Teen Driving: A Checklist for Caring Adults to Model

Driving a car is a rite of passage—whether it's a 16 year old showing off her new license or a highschool graduate receiving the generous gift of a new set of wheels. This milestone will always be exciting, but it can also be a bit frightening for parents and adults who love their teens.

Statistics tell us that 16-19 year olds are four times more likely to get into a car accident than any other demographic. In fact, car wrecks are the leading cause of death among teenagers.

So, how can we actually keep them safe?

Well, the truth is there will always be a risk anytime anyone gets behind a wheel. However, here are just a few items to add to your driving lesson checklist that may help reduce that risk:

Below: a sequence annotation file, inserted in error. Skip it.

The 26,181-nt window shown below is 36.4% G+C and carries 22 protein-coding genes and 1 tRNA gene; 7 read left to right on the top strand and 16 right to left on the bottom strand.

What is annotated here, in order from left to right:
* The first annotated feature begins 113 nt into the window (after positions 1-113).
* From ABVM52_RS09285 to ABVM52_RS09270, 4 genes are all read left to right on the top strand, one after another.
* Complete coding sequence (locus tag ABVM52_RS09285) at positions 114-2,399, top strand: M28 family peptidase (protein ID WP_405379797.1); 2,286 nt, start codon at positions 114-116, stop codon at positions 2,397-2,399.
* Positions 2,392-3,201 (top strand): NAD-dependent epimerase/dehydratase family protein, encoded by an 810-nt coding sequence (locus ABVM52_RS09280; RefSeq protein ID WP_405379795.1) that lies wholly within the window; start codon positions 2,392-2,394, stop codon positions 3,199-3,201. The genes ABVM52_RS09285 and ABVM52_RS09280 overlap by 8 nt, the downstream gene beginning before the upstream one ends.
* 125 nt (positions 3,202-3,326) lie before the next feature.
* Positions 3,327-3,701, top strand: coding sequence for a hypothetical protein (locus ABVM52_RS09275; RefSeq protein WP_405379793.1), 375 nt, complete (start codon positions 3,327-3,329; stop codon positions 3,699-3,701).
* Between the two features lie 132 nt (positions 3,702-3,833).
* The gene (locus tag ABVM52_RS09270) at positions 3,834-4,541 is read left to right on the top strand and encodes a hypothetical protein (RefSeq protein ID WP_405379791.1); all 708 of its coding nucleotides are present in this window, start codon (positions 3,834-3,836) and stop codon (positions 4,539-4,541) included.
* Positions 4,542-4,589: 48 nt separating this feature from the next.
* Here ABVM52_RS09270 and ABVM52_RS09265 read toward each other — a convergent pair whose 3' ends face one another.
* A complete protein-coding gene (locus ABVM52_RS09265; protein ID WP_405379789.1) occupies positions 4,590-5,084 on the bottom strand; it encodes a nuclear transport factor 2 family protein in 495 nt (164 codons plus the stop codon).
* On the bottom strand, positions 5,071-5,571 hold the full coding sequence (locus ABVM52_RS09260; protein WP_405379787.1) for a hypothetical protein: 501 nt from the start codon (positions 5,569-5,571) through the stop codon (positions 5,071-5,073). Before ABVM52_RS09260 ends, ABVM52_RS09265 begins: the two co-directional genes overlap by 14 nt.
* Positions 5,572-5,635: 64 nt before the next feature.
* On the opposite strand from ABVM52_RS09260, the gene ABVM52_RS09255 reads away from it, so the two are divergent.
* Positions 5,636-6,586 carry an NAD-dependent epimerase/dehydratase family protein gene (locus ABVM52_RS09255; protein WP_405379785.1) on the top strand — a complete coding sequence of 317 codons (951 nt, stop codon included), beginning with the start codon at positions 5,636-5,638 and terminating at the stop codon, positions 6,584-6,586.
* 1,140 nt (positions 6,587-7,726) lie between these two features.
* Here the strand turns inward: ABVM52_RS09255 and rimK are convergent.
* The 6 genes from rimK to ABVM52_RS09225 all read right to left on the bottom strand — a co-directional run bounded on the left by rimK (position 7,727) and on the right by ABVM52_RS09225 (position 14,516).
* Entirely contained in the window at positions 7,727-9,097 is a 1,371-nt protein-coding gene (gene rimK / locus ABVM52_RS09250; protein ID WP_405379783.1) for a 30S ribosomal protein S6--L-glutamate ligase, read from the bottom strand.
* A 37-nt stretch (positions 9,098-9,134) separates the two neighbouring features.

Model safe driving behavior. Don't multitask while driving, observe traffic laws, and keep the phone tucked away. "If my parent does it, why can't I?" is most certainly a common thought among teenagers with new-found liberty.
Prioritize vehicle safety when purchasing a car. You don't necessarily need to buy a new, expensive car, but you should check crash ratings for cars within your price range as well as what cars have the best advanced safety equipment. You can check ratings here.
Don't skimp on the practice driving hours. Spend time in the passenger's seat with your teen, perhaps even exceeding what the state requires. Give their driving your full attention so that you may offer guidance when required.
Reduce the texting temptation. Advise them to put their phone in the center console or tucked away somewhere else where texting won't be a temptation.
Set boundaries about times and distances they can drive. Remind them that they should always call you or someone else if they are unable to drive for any reason—even if it's something that they're scared could get them into trouble, such as alcohol consumption.

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